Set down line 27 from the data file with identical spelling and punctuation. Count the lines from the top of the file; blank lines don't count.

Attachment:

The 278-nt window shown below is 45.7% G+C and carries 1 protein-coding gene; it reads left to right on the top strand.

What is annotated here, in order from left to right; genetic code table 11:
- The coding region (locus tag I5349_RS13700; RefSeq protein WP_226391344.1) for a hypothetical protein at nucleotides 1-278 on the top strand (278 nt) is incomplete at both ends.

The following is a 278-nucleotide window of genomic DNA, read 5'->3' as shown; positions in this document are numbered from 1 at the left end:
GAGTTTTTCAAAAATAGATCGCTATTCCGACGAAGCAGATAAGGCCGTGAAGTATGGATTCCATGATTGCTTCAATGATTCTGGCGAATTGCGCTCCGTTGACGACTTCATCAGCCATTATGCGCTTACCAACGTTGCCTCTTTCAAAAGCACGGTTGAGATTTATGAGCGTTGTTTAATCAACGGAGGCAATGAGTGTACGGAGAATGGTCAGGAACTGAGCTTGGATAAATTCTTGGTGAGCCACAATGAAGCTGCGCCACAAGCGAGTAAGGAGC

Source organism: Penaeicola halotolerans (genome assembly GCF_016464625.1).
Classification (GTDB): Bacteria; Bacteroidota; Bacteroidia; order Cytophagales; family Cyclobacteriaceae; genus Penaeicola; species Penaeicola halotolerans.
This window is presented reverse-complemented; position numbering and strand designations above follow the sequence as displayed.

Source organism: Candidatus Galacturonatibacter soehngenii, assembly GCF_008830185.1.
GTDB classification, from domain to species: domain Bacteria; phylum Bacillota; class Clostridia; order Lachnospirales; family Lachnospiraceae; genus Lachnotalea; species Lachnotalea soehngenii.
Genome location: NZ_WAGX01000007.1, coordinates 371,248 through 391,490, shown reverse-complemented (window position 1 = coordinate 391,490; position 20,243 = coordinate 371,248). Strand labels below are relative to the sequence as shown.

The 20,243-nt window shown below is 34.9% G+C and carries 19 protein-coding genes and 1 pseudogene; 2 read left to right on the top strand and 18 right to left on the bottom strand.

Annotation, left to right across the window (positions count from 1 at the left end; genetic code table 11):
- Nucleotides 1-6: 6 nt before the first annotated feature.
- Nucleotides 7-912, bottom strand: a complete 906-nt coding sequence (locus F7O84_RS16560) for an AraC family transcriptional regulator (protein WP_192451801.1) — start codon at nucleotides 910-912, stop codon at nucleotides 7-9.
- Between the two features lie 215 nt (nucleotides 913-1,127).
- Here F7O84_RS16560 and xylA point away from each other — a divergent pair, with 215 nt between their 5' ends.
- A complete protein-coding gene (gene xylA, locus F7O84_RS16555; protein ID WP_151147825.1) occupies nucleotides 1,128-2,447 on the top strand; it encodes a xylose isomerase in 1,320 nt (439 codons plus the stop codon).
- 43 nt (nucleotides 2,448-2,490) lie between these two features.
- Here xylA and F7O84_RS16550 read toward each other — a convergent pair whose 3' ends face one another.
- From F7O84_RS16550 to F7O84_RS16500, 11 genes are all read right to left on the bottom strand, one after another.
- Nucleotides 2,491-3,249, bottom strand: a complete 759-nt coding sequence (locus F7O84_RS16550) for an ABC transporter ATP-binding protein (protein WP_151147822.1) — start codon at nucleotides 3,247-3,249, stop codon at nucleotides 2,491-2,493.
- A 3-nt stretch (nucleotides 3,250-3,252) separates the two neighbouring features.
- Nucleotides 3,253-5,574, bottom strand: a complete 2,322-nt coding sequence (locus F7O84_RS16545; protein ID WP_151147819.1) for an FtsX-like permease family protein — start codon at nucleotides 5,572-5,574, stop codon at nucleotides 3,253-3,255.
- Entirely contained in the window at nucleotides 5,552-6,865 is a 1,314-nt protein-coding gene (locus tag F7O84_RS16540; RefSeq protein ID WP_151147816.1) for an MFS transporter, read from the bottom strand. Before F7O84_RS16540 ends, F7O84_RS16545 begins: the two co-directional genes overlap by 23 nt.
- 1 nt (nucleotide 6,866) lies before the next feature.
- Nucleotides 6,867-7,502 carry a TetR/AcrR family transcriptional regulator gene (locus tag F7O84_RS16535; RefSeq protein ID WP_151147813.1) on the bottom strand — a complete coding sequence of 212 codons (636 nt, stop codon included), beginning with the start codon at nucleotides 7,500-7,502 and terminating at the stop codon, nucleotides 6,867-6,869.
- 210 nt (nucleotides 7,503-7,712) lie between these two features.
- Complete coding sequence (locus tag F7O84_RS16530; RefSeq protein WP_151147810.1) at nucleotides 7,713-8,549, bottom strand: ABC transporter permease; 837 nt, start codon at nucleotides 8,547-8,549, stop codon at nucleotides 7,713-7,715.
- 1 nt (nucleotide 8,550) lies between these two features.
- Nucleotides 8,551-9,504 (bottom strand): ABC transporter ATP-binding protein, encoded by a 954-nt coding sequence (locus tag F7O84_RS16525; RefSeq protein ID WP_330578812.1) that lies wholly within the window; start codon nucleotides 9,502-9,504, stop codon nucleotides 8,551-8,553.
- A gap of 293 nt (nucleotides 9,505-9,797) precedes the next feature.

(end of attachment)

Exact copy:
- Nucleotides 6,867-7,502 carry a TetR/AcrR family transcriptional regulator gene (locus tag F7O84_RS16535; RefSeq protein ID WP_151147813.1) on the bottom strand — a complete coding sequence of 212 codons (636 nt, stop codon included), beginning with the start codon at nucleotides 7,500-7,502 and terminating at the stop codon, nucleotides 6,867-6,869.